Theirs is of the sweet variety. I can tell you that this doesn’t taste like Yakult at all. As a big fan of yoghurt, and as someone who regards yoghurt as an actual meal, this tastes like actual, homemade, fresh yoghurt . The consistency is thick, but not too thick you can’t drink it up a straw. I was asked by the server if sweet or no sugar. I said none, but as with the Chai, I end up getting one sweetened to my maximum limit. I got a headache, but it tastes really good. There was no fruity notes, however, so I guess I’ll bring my own fruit spices next time. I’d come back for this as long as I don’t get served with something that’ll spike my blood sugar and send me into a coma.
I’m already planning on buying again for my lunch next week. I’ve yet to try the baked potatoes, the kebabs, chicken shawarma, and will try and snag a non-sweetened lassi.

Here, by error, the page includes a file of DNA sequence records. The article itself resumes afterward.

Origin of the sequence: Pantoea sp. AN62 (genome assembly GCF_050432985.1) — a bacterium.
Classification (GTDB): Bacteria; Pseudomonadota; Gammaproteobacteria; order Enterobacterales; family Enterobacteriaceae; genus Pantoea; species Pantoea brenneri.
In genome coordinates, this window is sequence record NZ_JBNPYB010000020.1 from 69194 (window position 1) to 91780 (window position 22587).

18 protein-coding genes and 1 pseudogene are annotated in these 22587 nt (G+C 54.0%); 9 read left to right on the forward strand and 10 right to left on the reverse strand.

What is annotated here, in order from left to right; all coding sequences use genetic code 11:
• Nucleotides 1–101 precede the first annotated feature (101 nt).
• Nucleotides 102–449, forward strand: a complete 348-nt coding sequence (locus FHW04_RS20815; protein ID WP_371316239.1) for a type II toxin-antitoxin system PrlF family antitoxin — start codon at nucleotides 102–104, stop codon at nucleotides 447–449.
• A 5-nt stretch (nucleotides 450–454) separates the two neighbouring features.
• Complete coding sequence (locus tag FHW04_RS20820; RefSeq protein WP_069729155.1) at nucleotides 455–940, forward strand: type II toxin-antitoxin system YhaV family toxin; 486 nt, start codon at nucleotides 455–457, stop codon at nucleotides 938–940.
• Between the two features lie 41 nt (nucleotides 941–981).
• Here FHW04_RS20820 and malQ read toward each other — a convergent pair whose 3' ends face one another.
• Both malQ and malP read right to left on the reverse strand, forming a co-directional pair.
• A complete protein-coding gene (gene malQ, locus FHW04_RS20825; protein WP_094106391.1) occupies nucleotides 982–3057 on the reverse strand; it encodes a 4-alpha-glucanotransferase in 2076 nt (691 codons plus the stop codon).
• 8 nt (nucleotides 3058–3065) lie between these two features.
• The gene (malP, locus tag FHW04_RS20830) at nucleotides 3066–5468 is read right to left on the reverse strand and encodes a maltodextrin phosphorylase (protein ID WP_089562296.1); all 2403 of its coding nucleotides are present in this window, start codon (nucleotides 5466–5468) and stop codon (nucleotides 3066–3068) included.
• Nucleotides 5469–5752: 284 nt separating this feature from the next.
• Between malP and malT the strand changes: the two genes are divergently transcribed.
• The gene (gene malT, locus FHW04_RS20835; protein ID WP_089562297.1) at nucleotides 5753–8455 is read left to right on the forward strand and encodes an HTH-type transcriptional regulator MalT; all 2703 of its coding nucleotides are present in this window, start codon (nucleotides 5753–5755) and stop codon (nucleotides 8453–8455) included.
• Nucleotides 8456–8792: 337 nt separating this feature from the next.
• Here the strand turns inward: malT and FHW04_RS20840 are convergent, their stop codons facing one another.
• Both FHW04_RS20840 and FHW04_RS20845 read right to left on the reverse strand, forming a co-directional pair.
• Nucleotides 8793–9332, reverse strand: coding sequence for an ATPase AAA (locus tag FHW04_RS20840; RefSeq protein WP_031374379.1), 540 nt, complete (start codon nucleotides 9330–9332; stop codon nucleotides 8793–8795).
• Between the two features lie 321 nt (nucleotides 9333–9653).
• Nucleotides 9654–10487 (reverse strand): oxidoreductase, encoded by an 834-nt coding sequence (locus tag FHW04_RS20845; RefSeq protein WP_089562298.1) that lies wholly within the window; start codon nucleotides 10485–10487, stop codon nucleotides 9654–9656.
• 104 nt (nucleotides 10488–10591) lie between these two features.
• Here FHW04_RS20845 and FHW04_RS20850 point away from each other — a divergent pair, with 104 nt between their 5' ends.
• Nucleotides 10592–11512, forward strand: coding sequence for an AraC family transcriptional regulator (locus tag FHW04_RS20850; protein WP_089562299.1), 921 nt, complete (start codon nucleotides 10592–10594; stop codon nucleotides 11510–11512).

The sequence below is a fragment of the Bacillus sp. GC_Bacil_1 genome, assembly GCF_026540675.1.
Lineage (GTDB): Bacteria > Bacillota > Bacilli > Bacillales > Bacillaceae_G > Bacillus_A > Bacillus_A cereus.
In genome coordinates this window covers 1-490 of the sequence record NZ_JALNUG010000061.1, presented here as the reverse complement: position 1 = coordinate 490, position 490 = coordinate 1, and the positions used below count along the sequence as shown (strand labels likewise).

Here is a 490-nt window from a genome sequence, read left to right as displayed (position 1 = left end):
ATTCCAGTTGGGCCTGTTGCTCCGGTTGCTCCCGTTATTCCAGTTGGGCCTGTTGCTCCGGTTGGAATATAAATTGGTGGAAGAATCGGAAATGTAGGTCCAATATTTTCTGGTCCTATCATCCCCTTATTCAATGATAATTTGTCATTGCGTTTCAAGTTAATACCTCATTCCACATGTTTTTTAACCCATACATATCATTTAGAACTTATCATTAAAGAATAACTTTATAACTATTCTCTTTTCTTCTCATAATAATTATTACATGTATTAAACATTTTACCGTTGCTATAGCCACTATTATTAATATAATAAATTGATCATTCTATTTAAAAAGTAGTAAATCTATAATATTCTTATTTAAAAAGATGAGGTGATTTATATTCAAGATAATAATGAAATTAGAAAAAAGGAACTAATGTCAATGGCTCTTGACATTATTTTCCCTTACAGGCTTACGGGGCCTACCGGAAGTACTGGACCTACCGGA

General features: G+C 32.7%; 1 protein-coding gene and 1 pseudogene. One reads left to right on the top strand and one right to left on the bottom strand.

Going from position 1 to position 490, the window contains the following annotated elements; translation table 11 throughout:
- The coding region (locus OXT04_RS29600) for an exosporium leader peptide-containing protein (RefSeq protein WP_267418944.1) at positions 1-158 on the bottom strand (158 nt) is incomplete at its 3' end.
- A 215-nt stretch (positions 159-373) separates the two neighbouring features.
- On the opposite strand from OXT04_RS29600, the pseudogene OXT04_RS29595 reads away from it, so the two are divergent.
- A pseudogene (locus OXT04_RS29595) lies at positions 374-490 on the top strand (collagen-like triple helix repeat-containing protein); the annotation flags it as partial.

This place is great. They serve vegetarian, I am so happy!
If you know where UERM and Mezza Residences are, just look for the tiny street behind the school where the students park. For its location and what they serve, it’s an amazing find squirreled away in the most unlikely of places.
By the way, the also accept orders!